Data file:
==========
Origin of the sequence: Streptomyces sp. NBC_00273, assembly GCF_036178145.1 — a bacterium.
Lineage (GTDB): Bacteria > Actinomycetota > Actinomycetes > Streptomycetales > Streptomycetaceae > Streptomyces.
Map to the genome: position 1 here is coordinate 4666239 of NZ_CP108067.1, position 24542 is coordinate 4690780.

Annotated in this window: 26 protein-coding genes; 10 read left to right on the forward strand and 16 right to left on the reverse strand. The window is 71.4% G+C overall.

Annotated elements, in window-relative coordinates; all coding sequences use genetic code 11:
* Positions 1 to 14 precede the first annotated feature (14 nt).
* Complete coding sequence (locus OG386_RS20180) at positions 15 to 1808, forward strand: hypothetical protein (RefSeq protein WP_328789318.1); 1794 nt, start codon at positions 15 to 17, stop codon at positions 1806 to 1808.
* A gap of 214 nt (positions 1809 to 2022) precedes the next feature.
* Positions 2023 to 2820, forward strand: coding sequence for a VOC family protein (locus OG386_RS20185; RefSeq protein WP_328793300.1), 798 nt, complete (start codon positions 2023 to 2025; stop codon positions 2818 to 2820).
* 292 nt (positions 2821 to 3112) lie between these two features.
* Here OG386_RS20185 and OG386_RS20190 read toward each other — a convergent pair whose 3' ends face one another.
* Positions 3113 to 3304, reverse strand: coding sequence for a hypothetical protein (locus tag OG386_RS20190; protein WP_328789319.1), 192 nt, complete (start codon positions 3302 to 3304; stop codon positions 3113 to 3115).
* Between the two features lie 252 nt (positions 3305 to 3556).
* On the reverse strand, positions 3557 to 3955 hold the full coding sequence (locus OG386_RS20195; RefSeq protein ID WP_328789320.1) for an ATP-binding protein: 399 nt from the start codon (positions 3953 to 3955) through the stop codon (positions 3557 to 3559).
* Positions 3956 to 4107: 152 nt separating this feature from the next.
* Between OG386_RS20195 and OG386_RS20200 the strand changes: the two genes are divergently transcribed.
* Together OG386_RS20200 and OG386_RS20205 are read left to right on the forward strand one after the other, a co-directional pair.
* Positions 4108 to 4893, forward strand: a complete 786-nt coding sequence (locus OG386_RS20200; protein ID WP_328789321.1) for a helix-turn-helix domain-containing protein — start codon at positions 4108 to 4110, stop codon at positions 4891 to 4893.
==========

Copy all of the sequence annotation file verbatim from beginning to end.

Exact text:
Origin of the sequence: Streptomyces sp. NBC_00273, assembly GCF_036178145.1 — a bacterium.
Lineage (GTDB): Bacteria > Actinomycetota > Actinomycetes > Streptomycetales > Streptomycetaceae > Streptomyces.
Map to the genome: position 1 here is coordinate 4666239 of NZ_CP108067.1, position 24542 is coordinate 4690780.

Annotated in this window: 26 protein-coding genes; 10 read left to right on the forward strand and 16 right to left on the reverse strand. The window is 71.4% G+C overall.

Annotated elements, in window-relative coordinates; all coding sequences use genetic code 11:
* Positions 1 to 14 precede the first annotated feature (14 nt).
* Complete coding sequence (locus OG386_RS20180) at positions 15 to 1808, forward strand: hypothetical protein (RefSeq protein WP_328789318.1); 1794 nt, start codon at positions 15 to 17, stop codon at positions 1806 to 1808.
* A gap of 214 nt (positions 1809 to 2022) precedes the next feature.
* Positions 2023 to 2820, forward strand: coding sequence for a VOC family protein (locus OG386_RS20185; RefSeq protein WP_328793300.1), 798 nt, complete (start codon positions 2023 to 2025; stop codon positions 2818 to 2820).
* 292 nt (positions 2821 to 3112) lie between these two features.
* Here OG386_RS20185 and OG386_RS20190 read toward each other — a convergent pair whose 3' ends face one another.
* Positions 3113 to 3304, reverse strand: coding sequence for a hypothetical protein (locus tag OG386_RS20190; protein WP_328789319.1), 192 nt, complete (start codon positions 3302 to 3304; stop codon positions 3113 to 3115).
* Between the two features lie 252 nt (positions 3305 to 3556).
* On the reverse strand, positions 3557 to 3955 hold the full coding sequence (locus OG386_RS20195; RefSeq protein ID WP_328789320.1) for an ATP-binding protein: 399 nt from the start codon (positions 3953 to 3955) through the stop codon (positions 3557 to 3559).
* Positions 3956 to 4107: 152 nt separating this feature from the next.
* Between OG386_RS20195 and OG386_RS20200 the strand changes: the two genes are divergently transcribed.
* Together OG386_RS20200 and OG386_RS20205 are read left to right on the forward strand one after the other, a co-directional pair.
* Positions 4108 to 4893, forward strand: a complete 786-nt coding sequence (locus OG386_RS20200; protein ID WP_328789321.1) for a helix-turn-helix domain-containing protein — start codon at positions 4108 to 4110, stop codon at positions 4891 to 4893.